1. To law, impose or assess upon citizens a certain sum of money or amount of property, to be paid to the public treasury, or to the treasury of a corporation or company, to defray the expenses of the government or corporation, etc.

We are more heavily taxed by our idleness, pride and folly, than we are taxed by government.

2. To load with a burden or burdens.

The narrator--never taxes our faith beyond the obvious bounds of probability.

3. To assess, fix or determine judicially, as the amount of cost on actions in court; as, the court taxes bills of cost.

4. To charge; to censure; to accuse; usually followed by with; as, to tax a man with pride. He was taxed with presumption.

Men's virtues I have commended as freely as I have taxed their crimes.

[To tax of a crime, is not in use, nor to tax for. Both are now improper.]

Why 1828?

0
4
 


because the definitions refer to God

— Michelle (Mooresville, NC)

Word of the Day

importance

IMPORT'ANCE, n.

1. Weight; consequence; a bearing on some interest; that quality of any thing by which it may affect a measure, interest or result. The education of youth is of great importance to a free government. A religious education is of infinite importance to every human being.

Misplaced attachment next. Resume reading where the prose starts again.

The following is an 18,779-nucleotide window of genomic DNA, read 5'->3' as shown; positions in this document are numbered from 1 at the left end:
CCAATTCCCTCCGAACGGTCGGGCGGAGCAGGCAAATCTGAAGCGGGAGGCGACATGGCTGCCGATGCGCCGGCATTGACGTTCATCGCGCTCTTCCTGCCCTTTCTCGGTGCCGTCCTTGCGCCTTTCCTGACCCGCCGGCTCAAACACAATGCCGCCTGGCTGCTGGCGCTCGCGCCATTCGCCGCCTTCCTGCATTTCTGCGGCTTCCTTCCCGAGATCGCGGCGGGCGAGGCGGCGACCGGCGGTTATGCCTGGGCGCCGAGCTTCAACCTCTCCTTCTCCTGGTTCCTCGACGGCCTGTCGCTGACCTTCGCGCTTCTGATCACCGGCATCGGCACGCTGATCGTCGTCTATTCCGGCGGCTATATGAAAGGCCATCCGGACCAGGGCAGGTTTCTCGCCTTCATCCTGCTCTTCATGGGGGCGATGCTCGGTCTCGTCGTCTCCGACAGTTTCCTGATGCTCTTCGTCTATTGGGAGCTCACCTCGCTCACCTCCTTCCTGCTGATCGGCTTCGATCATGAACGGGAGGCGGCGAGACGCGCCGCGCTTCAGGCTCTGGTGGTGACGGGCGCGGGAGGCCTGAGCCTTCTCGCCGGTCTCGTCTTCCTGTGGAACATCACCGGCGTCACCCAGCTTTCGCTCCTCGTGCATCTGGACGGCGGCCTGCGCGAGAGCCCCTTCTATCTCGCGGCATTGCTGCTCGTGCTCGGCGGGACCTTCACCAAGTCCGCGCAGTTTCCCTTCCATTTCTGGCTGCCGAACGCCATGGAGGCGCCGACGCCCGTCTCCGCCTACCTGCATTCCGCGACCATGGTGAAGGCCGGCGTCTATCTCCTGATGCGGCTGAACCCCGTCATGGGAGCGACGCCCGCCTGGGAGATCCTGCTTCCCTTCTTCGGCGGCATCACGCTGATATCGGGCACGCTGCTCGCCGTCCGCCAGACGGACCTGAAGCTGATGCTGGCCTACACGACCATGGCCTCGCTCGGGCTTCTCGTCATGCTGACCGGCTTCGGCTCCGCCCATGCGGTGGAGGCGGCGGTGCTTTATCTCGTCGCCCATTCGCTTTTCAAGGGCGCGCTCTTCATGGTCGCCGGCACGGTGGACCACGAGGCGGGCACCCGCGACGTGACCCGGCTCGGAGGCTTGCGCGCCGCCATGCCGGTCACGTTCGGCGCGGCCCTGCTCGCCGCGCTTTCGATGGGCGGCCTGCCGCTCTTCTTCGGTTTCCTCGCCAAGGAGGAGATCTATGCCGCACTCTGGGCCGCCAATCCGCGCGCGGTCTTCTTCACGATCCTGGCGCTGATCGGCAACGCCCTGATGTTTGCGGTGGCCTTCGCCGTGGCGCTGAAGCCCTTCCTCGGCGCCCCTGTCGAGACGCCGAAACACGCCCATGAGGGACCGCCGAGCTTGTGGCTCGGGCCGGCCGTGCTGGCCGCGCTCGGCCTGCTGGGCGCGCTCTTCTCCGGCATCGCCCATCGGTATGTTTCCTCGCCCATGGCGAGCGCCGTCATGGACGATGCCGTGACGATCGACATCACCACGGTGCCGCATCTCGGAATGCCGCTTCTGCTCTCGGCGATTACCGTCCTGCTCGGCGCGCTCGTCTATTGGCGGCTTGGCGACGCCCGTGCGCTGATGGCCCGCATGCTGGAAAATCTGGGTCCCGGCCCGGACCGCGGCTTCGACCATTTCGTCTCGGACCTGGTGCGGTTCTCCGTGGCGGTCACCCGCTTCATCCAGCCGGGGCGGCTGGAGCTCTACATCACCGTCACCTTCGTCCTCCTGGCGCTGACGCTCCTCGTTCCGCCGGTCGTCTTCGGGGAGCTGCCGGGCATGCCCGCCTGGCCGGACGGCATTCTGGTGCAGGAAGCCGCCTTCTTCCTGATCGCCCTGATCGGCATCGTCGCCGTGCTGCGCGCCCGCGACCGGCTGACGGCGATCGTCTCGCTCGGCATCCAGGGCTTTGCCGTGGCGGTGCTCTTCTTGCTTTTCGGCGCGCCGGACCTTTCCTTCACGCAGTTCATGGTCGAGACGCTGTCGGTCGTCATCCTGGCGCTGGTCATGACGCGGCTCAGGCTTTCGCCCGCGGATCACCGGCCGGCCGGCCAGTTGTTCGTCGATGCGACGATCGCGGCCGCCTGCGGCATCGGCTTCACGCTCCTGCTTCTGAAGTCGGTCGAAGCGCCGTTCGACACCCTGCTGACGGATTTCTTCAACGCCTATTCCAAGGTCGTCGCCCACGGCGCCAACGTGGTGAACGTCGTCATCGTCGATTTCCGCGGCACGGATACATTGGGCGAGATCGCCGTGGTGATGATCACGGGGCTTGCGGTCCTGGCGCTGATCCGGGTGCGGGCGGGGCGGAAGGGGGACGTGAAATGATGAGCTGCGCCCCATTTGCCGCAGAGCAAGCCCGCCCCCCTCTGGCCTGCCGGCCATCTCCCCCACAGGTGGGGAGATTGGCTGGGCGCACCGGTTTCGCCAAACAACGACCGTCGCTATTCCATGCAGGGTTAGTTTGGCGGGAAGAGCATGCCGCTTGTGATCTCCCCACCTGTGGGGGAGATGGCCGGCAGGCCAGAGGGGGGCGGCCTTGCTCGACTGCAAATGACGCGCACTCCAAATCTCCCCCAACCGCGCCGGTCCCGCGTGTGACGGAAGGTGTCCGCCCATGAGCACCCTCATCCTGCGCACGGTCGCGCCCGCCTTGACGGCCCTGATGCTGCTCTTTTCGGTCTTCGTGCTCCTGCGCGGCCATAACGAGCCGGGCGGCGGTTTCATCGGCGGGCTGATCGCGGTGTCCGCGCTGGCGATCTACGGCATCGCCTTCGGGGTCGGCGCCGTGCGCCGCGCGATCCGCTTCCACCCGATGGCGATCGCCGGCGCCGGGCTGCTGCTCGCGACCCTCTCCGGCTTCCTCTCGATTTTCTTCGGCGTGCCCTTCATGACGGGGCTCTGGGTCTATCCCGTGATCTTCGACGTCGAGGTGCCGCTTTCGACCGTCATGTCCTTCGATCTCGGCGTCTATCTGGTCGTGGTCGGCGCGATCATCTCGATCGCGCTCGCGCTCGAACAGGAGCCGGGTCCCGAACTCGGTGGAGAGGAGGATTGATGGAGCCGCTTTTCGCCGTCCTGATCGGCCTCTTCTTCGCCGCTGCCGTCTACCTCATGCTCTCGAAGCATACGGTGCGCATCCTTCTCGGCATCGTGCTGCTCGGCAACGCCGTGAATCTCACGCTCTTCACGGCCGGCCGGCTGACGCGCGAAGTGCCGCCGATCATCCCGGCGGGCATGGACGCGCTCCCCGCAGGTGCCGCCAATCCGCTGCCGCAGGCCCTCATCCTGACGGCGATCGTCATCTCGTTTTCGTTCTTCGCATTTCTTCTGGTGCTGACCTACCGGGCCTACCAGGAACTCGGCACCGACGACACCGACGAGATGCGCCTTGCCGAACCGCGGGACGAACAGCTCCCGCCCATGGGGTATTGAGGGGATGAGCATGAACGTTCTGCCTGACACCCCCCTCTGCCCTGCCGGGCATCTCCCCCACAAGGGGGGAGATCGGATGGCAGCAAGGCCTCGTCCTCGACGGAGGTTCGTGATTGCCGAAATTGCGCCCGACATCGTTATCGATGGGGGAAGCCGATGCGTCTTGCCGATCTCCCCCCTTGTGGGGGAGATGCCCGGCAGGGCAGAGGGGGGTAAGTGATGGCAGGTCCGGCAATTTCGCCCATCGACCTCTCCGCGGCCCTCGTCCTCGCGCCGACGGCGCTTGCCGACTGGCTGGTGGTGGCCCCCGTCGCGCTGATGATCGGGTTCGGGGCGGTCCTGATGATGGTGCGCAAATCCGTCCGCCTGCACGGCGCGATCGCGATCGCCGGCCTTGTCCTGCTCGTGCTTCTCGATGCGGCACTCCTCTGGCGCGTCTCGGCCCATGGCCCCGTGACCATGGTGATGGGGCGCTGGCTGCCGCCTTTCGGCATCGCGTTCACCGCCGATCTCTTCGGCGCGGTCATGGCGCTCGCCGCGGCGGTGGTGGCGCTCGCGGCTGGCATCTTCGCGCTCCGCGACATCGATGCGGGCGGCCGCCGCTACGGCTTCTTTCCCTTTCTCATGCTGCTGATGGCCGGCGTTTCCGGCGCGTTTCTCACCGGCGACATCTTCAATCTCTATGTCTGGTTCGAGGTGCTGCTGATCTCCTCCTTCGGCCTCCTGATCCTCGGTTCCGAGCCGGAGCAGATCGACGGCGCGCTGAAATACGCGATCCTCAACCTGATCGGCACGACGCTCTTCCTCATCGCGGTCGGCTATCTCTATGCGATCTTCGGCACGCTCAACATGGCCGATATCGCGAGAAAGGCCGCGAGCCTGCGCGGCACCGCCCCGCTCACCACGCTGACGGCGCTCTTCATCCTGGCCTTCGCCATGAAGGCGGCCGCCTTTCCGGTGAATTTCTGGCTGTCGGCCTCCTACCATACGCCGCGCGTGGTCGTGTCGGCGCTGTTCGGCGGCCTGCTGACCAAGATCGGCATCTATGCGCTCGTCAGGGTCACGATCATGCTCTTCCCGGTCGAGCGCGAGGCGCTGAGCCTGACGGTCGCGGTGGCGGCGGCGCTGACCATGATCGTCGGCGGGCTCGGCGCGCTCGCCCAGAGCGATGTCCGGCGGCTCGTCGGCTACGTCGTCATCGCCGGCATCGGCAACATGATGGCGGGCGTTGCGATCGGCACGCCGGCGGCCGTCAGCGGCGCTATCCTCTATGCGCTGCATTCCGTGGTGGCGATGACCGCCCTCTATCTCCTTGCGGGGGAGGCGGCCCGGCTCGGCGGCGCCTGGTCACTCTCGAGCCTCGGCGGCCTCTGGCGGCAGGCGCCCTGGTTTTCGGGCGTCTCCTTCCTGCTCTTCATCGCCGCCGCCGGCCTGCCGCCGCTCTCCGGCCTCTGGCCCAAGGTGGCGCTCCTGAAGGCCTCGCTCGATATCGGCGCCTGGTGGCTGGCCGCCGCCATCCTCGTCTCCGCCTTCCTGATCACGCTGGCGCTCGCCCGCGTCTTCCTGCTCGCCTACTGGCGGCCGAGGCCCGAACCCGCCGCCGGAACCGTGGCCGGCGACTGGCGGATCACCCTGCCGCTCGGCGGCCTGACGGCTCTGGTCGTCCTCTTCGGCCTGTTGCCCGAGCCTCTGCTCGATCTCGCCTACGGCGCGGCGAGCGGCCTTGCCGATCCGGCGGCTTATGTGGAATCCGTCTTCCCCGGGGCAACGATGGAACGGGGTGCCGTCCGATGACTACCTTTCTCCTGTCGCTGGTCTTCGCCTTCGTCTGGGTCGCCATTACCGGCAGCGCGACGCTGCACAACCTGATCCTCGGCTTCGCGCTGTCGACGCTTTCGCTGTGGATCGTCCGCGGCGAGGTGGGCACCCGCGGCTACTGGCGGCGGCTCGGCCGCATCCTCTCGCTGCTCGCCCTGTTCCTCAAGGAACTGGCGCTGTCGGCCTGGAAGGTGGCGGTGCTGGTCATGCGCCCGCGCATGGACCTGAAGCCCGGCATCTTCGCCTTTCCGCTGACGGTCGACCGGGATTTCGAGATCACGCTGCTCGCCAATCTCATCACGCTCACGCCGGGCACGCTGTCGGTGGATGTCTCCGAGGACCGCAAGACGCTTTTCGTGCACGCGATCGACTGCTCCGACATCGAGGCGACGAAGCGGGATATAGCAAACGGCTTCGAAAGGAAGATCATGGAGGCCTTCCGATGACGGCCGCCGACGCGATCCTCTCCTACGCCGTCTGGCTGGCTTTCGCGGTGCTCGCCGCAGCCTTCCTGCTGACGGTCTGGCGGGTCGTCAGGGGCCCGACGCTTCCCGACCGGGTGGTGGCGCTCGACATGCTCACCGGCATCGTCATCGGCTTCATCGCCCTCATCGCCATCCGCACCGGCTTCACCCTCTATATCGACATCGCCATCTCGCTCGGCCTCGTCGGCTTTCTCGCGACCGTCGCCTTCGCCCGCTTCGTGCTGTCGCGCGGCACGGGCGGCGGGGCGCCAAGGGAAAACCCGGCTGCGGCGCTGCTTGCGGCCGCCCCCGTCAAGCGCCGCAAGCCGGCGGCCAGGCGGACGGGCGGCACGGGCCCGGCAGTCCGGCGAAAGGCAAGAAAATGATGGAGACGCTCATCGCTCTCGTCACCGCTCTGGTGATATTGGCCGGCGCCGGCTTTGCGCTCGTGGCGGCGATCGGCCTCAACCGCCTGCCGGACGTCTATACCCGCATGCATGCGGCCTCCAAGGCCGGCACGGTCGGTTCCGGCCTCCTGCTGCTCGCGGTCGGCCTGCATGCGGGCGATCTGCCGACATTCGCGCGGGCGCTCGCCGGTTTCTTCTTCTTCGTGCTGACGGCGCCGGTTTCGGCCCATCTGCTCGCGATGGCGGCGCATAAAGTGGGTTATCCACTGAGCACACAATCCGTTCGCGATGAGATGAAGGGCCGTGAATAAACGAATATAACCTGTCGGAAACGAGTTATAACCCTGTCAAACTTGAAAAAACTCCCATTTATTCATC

2. Weight or consequence in the scale of being.

Thy own importance know.

Nor bound thy narrow views to things below.

3. Weight or consequence in self-estimation.

He believes himself a man of importance.

4. Thing implied; matter; subject; importunity. [In these senses, obsolete.]

Random Word

thermal

THER'MAL, a. [L. thermoe, warm baths; Gr. to warm.]

Pertaining to heat; warm.

Thermal waters, are warm or tepid mineral waters, whose heat varies from 92 deg. to 112 deg.

Noah's 1828 Dictionary

First dictionary of the American Language!

Noah Webster, the Father of American Christian education, wrote the first American dictionary and established a system of rules to govern spelling, grammar, and reading. This master linguist understood the power of words, their definitions, and the need for precise word usage in communication to maintain independence. Webster used the Bible as the foundation for his definitions.